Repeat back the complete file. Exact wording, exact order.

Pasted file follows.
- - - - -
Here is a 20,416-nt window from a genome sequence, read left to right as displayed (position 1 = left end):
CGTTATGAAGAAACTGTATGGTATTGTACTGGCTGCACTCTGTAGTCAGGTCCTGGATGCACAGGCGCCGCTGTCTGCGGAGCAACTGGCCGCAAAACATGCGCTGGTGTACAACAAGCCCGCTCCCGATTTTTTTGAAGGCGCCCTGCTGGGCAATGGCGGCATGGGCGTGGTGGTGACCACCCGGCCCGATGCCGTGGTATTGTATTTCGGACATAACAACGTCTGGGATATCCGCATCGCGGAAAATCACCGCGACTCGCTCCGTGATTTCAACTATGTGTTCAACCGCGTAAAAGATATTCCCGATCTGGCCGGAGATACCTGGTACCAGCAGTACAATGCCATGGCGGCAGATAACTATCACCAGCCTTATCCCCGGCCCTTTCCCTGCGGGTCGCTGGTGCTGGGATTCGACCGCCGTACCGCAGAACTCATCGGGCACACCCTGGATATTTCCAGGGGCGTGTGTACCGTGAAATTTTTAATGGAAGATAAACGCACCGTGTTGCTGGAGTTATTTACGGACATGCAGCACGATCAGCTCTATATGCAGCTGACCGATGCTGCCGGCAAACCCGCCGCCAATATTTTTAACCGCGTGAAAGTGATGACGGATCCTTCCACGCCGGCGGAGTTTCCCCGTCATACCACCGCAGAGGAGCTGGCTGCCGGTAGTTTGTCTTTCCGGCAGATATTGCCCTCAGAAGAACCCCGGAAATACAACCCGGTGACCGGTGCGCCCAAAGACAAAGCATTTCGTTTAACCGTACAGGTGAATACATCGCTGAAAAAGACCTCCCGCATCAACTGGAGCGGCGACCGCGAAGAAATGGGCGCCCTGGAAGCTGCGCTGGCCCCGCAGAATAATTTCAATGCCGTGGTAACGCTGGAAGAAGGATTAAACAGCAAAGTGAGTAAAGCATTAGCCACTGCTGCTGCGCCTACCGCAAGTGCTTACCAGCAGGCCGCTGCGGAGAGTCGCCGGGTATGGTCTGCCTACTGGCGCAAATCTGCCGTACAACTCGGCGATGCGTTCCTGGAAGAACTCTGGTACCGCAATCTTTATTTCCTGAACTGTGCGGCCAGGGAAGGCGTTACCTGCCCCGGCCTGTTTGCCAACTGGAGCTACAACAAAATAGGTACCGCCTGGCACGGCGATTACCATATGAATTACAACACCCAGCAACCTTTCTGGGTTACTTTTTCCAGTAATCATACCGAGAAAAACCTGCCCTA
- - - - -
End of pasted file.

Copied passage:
Here is a 20,416-nt window from a genome sequence, read left to right as displayed (position 1 = left end):
CGTTATGAAGAAACTGTATGGTATTGTACTGGCTGCACTCTGTAGTCAGGTCCTGGATGCACAGGCGCCGCTGTCTGCGGAGCAACTGGCCGCAAAACATGCGCTGGTGTACAACAAGCCCGCTCCCGATTTTTTTGAAGGCGCCCTGCTGGGCAATGGCGGCATGGGCGTGGTGGTGACCACCCGGCCCGATGCCGTGGTATTGTATTTCGGACATAACAACGTCTGGGATATCCGCATCGCGGAAAATCACCGCGACTCGCTCCGTGATTTCAACTATGTGTTCAACCGCGTAAAAGATATTCCCGATCTGGCCGGAGATACCTGGTACCAGCAGTACAATGCCATGGCGGCAGATAACTATCACCAGCCTTATCCCCGGCCCTTTCCCTGCGGGTCGCTGGTGCTGGGATTCGACCGCCGTACCGCAGAACTCATCGGGCACACCCTGGATATTTCCAGGGGCGTGTGTACCGTGAAATTTTTAATGGAAGATAAACGCACCGTGTTGCTGGAGTTATTTACGGACATGCAGCACGATCAGCTCTATATGCAGCTGACCGATGCTGCCGGCAAACCCGCCGCCAATATTTTTAACCGCGTGAAAGTGATGACGGATCCTTCCACGCCGGCGGAGTTTCCCCGTCATACCACCGCAGAGGAGCTGGCTGCCGGTAGTTTGTCTTTCCGGCAGATATTGCCCTCAGAAGAACCCCGGAAATACAACCCGGTGACCGGTGCGCCCAAAGACAAAGCATTTCGTTTAACCGTACAGGTGAATACATCGCTGAAAAAGACCTCCCGCATCAACTGGAGCGGCGACCGCGAAGAAATGGGCGCCCTGGAAGCTGCGCTGGCCCCGCAGAATAATTTCAATGCCGTGGTAACGCTGGAAGAAGGATTAAACAGCAAAGTGAGTAAAGCATTAGCCACTGCTGCTGCGCCTACCGCAAGTGCTTACCAGCAGGCCGCTGCGGAGAGTCGCCGGGTATGGTCTGCCTACTGGCGCAAATCTGCCGTACAACTCGGCGATGCGTTCCTGGAAGAACTCTGGTACCGCAATCTTTATTTCCTGAACTGTGCGGCCAGGGAAGGCGTTACCTGCCCCGGCCTGTTTGCCAACTGGAGCTACAACAAAATAGGTACCGCCTGGCACGGCGATTACCATATGAATTACAACACCCAGCAACCTTTCTGGGTTACTTTTTCCAGTAATCATACCGAGAAAAACCTGCCCTA